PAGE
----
The Douglass houston geography information about houston City Of Houston Etj Map 640 X 433 pixels is entirely rare, but far away more accessible is Braddock Mead's "Map of the Most Inhabited share of supplementary England," published by Thomas Jefferys in 1755. Mead's map follows rather contiguously that of Douglass, even if taking into account some significant improvements. For example, in Massachusetts Mead further supplementary place names (such as "Pentusok," now Pittsfield), introduced county boundaries, and linked Cape Ann to the mainland whereas Douglass had depicted it as an island.
Following the Revolution, the supervision of Massachusetts urgently required an accurate houston geography information about houston City Of Houston Etj Map 640 X 433 pixels for at least three administrative objectives: calculating tax allotments to the towns based on house valuations, supporting the sale of public house to pay off accomplishment debts, and informing infrastructure development. Existing maps were too old-fashioned and small scale to be of use. For example, dozens of townships expected after the 1750s were not shown on the Douglass and Mead maps.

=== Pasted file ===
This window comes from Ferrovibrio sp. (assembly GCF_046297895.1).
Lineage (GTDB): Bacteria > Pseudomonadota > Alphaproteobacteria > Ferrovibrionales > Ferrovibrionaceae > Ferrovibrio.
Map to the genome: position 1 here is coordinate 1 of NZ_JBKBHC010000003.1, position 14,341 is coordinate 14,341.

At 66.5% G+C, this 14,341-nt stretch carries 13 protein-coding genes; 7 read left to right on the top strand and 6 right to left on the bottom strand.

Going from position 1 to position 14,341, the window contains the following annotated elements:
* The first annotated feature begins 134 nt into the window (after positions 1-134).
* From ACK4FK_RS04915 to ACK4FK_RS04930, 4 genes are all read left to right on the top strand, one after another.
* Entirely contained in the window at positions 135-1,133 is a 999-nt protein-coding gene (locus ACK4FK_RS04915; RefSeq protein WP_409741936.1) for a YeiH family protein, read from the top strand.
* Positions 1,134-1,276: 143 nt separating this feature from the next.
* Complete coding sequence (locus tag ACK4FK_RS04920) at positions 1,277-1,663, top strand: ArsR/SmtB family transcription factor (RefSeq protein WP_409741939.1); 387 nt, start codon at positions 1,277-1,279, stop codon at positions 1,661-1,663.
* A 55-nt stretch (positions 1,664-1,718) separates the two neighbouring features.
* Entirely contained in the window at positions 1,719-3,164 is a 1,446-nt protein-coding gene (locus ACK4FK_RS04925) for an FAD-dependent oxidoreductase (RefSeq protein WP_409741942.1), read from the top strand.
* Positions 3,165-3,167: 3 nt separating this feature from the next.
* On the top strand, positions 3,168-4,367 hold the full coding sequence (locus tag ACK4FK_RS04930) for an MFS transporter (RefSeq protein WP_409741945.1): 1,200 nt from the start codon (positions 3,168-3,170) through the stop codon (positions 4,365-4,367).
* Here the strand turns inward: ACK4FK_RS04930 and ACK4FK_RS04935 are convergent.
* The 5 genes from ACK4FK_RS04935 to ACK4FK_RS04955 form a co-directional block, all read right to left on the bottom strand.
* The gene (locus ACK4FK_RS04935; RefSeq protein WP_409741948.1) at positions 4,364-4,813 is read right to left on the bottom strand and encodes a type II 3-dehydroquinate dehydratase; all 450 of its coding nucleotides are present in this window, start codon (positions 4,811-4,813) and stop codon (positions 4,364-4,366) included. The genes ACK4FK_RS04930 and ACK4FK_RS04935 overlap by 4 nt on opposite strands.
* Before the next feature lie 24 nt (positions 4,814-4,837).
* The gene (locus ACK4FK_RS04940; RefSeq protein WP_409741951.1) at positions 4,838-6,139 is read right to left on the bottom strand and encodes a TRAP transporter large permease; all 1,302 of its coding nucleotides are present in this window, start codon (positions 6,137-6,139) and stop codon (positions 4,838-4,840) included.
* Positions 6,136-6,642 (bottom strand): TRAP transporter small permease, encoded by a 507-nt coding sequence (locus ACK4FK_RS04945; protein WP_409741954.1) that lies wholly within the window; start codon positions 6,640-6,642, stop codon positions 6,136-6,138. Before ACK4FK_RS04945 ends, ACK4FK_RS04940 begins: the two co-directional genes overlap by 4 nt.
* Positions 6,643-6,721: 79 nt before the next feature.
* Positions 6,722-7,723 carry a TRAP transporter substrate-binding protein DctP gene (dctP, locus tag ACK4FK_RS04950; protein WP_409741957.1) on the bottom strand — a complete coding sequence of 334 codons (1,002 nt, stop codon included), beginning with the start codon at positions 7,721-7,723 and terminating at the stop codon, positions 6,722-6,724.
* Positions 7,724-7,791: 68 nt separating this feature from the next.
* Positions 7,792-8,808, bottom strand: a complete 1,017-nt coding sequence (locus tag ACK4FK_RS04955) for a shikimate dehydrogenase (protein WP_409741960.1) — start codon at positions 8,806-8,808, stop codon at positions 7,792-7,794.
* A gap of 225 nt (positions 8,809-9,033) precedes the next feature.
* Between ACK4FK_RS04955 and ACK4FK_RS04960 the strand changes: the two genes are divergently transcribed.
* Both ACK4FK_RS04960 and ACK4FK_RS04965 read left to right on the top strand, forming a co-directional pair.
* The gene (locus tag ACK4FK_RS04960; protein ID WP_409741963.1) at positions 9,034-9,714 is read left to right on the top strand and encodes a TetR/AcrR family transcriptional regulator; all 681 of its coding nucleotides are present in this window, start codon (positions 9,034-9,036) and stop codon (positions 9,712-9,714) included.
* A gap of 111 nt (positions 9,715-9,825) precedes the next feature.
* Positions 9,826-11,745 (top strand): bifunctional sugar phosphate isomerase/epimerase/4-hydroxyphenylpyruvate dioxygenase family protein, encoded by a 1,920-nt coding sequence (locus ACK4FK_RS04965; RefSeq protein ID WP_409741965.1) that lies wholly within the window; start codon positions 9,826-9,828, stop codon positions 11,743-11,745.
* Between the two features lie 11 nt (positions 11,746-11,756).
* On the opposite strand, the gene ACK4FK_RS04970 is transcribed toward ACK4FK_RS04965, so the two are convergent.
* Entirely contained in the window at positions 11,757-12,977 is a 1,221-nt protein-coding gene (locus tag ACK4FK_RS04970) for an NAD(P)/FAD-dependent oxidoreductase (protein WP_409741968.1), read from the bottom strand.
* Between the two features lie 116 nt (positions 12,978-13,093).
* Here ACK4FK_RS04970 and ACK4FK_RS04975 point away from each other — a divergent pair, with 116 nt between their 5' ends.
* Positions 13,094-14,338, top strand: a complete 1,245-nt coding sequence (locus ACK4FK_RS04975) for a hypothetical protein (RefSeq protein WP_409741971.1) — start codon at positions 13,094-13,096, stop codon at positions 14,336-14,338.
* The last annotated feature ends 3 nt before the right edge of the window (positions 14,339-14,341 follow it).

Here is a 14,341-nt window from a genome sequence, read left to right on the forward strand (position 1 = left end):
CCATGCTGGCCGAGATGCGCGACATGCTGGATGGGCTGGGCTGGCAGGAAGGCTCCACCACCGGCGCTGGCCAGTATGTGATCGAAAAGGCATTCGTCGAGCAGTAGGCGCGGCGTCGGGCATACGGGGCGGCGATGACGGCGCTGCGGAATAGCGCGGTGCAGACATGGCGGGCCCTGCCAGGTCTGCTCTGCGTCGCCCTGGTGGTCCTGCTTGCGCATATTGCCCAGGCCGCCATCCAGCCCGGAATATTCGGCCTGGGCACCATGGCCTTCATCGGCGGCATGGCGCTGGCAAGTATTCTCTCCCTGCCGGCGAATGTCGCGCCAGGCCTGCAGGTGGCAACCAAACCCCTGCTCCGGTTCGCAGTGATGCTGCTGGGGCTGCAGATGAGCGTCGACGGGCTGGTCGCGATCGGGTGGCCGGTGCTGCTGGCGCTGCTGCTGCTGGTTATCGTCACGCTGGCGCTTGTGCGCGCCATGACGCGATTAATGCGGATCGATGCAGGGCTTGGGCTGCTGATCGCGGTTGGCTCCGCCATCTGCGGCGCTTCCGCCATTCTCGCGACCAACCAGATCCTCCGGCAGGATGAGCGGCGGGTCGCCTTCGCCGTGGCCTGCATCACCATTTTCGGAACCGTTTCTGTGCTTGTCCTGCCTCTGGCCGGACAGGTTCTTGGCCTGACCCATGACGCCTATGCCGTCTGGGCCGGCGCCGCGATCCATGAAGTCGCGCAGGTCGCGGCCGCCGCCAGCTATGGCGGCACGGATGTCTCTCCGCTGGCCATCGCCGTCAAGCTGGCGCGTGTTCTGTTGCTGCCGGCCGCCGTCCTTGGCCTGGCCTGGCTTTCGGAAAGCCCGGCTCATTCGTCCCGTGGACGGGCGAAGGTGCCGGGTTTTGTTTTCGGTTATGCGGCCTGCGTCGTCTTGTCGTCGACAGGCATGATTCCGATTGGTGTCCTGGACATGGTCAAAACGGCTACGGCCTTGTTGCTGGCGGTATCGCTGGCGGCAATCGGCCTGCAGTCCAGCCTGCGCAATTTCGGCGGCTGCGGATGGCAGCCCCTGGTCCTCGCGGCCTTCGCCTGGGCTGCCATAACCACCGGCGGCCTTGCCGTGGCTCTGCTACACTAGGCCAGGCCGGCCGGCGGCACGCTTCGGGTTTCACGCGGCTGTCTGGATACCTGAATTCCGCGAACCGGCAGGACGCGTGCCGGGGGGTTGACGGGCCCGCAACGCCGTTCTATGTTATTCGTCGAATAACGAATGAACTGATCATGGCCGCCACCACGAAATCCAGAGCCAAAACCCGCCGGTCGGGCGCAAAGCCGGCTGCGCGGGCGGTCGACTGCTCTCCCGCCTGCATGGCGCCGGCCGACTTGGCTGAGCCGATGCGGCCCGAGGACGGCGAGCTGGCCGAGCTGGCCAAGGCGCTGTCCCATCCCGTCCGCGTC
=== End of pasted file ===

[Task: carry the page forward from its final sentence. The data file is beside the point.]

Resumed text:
This presented the legislature taking into account a dilemma, as public funding for a permit Map would have been prohibitively expensive. in view of that in 1774 it resorted to an unfunded mandate, requiring each town in Massachusetts to conduct a survey of its territory and assent a scheme to the Secretary of State. These would later be compiled and where essential reconciled to produce the houston geography information about houston City Of Houston Etj Map 640 X 433 pixels.